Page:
4. Investigations by the doctors and various specialists eliminated the initially suspected causes of viral cause, or asthma, or heart disease, and the Claimant was referred to the National Poisons Unit at Guy’s Hospital. Blood and urine tests were taken by the GP for analysis by the Unit but the results have never been released, although the analysis resulted in continued referral.

  5. With referral to the Poisons Unit the Claimant was advised to report the exposure to the Health and Safety Executive and the completed form F2508 was handed to the employer for signature.
    The employer claimed that his insurers advised him not to submit the report – also contrary to the regulations designed to protect workers.

  6. Toxicologists reported that the symptoms were those of poisoning and confirmed poisoning verbally on numerous occasions.

  7. Delay in admission for the required tests, despite pressure from the GPs for the “urgent” appointments with some five specialists, resulted in a further examination to ensure that the Claimant’s symptoms fitted the criteria for poisoning.
    They did and he was admitted for two weeks of intensive tests.

  8. Those tests discovered cardio-respiratory abnormalities and cognitive changes.
    There were also reports of abnormal nerve signals and reference to muscle wasting and adverse reactions to prescription drugs, as recognised in poisoning cases.

  9. The Claimant was examined by a DSS doctor for Disability Living Allowance just months later and it was confirmed that all the symptoms were of physical cause and that the Claimant was very ill with the probable diagnosis of poisoning.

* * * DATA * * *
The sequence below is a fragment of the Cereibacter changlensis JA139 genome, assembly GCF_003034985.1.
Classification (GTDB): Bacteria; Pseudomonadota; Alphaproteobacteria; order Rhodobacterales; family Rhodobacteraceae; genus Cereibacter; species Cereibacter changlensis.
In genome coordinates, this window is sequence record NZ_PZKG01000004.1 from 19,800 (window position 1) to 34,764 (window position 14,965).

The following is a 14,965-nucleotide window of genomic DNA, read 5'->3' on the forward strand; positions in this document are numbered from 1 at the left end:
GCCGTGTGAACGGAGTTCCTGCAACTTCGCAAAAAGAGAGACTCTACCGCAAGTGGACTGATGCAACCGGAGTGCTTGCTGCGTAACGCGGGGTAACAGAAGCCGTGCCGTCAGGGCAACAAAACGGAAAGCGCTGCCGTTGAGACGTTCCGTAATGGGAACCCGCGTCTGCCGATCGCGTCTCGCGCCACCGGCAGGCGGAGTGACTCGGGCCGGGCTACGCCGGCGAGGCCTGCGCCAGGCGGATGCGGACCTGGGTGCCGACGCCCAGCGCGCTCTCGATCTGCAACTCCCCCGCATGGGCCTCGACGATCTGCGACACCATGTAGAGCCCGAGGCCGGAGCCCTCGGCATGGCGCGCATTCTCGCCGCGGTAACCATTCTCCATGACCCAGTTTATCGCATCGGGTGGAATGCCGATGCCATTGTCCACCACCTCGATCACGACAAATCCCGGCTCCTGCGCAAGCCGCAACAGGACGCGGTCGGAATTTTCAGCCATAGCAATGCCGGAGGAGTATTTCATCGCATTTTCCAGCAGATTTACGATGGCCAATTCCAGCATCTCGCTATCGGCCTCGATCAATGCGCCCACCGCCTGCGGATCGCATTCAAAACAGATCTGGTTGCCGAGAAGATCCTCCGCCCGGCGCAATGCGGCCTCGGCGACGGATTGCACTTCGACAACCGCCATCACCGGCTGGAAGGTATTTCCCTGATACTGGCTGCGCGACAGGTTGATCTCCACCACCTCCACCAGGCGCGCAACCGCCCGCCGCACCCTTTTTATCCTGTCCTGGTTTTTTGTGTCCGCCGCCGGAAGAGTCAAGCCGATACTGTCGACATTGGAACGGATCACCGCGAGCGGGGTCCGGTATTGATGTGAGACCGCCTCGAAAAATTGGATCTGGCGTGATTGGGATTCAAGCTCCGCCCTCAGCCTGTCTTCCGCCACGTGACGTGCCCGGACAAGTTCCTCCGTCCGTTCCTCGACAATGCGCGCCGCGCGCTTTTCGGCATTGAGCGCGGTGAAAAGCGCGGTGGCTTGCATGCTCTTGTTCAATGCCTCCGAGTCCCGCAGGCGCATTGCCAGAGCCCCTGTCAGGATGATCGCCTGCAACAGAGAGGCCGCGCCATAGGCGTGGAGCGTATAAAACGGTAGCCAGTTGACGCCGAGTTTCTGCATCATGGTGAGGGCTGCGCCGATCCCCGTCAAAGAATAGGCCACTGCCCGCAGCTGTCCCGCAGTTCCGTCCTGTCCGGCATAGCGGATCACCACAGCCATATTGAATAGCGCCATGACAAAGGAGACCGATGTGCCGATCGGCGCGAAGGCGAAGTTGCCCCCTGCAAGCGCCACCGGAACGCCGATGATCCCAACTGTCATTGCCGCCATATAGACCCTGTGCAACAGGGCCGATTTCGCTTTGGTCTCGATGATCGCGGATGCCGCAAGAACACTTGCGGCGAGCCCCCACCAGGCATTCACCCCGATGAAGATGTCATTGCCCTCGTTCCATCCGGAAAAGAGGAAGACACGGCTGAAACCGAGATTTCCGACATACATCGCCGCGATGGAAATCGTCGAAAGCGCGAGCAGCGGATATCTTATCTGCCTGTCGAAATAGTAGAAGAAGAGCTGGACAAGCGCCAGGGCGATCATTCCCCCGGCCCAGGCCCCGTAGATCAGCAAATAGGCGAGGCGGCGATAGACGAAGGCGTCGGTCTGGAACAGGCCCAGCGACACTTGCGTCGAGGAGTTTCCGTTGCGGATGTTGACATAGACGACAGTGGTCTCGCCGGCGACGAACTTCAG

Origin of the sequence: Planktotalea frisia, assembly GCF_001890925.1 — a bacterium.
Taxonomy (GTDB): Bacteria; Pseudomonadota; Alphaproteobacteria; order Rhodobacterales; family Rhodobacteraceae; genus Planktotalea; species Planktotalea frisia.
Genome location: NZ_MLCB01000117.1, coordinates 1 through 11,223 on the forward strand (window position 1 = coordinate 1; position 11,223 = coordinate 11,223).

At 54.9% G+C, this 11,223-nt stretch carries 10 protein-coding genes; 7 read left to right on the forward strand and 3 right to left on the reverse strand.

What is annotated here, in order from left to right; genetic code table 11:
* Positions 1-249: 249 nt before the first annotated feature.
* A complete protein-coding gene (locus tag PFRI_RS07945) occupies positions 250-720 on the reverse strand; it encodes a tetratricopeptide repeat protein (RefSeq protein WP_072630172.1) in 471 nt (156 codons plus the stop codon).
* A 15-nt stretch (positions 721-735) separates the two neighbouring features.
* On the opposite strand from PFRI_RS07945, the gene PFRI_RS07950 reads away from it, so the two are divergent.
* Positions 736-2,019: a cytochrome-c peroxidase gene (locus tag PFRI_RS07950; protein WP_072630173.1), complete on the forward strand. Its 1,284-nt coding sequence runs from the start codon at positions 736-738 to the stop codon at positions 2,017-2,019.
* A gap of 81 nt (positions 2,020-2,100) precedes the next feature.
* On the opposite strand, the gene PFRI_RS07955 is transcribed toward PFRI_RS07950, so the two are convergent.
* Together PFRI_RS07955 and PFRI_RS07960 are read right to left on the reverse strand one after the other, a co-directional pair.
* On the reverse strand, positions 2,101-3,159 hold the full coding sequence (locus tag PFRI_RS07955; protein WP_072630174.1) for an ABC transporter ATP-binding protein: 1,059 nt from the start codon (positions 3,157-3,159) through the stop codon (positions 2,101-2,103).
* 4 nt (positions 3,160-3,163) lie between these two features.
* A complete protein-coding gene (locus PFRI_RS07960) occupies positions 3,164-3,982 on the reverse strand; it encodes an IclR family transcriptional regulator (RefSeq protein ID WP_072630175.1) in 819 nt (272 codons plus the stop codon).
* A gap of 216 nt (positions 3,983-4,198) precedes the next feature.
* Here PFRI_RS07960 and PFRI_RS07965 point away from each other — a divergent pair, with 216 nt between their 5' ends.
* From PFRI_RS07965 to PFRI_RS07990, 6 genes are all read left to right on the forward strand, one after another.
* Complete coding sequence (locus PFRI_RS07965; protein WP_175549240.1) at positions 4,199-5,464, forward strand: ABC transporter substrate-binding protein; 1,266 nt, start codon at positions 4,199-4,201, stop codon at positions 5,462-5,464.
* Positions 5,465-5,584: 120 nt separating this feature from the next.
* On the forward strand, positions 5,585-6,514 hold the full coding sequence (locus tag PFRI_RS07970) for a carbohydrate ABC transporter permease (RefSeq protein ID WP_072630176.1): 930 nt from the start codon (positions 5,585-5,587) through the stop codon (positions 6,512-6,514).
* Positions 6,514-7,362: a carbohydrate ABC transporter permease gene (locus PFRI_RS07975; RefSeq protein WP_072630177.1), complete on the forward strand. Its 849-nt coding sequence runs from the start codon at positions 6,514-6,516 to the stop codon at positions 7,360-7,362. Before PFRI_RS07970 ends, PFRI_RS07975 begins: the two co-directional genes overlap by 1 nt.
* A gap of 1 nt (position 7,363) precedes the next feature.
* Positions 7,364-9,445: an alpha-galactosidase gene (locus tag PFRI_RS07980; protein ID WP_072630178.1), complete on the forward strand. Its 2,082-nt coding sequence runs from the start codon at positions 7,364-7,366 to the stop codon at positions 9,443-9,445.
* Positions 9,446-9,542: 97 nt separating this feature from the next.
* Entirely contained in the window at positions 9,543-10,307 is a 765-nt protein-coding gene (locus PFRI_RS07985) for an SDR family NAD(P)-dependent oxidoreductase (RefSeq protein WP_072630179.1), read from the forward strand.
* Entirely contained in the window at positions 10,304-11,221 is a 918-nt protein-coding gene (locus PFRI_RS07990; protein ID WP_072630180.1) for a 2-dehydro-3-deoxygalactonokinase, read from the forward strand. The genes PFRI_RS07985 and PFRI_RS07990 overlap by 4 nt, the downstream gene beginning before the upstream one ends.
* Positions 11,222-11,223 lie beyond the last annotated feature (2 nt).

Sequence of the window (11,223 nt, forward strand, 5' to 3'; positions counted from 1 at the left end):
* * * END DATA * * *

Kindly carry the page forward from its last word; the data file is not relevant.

10. The Poisons Unit confirmed that the initial symptoms were those of acute poisoning but mention was made of a “recent” infection with coxsackie B virus. Note that this is a short-lived virus and this was some 18 months after the Claimant had been poisoned. Nor could the virus account for the many symptoms reported by examining doctors.
    Suggestions of cervical spondylosis as an explanation of other neurological symptoms were dismissed by the Claimant’s GP.

  11. Having lost confidence in the Poisons Unit the GP made a referral to another specialist, who once again confirmed the diagnosis of poisoning and, as a result of legal advice, the claimant made an application for the Industrial Disease benefit, PD C3, poisoning by phosphorus or its compounds.

  12. The Poisons Unit then acted in an inexplicable way.
    A senior doctor, Dr Glynn Volans, wrote three letters about the Claimant’s case on the same day.
    One to the Claimant’s GP admitted that the decision to withdraw the diagnosis of poisoning was due to the Parliamentary Ombudsman’s investigation into the involvement of the HSE.
    The Claimant discovered that the HSE had not investigated the incident but instead chose to believe the false information given to HSE staff by the employer and the men who had mixed and stored the illegal chemicals involved. HSE promoted the false invented story of the incident as fact and claimed that the Claimant had not been exposed to the chemicals, this despite detailed written work history that demonstrated almost daily exposure over decades – as admitted by the employer.
    Another letter of the same date was written to the HSE explaining why the above action had been taken and, for motives that defy reason, suggested that the Claimant should have been seen more by their psychiatrist. The only conclusion possible is that the HSE had convinced the Poisons Unit that the Claimant had not been exposed and was therefore imagining the symptoms.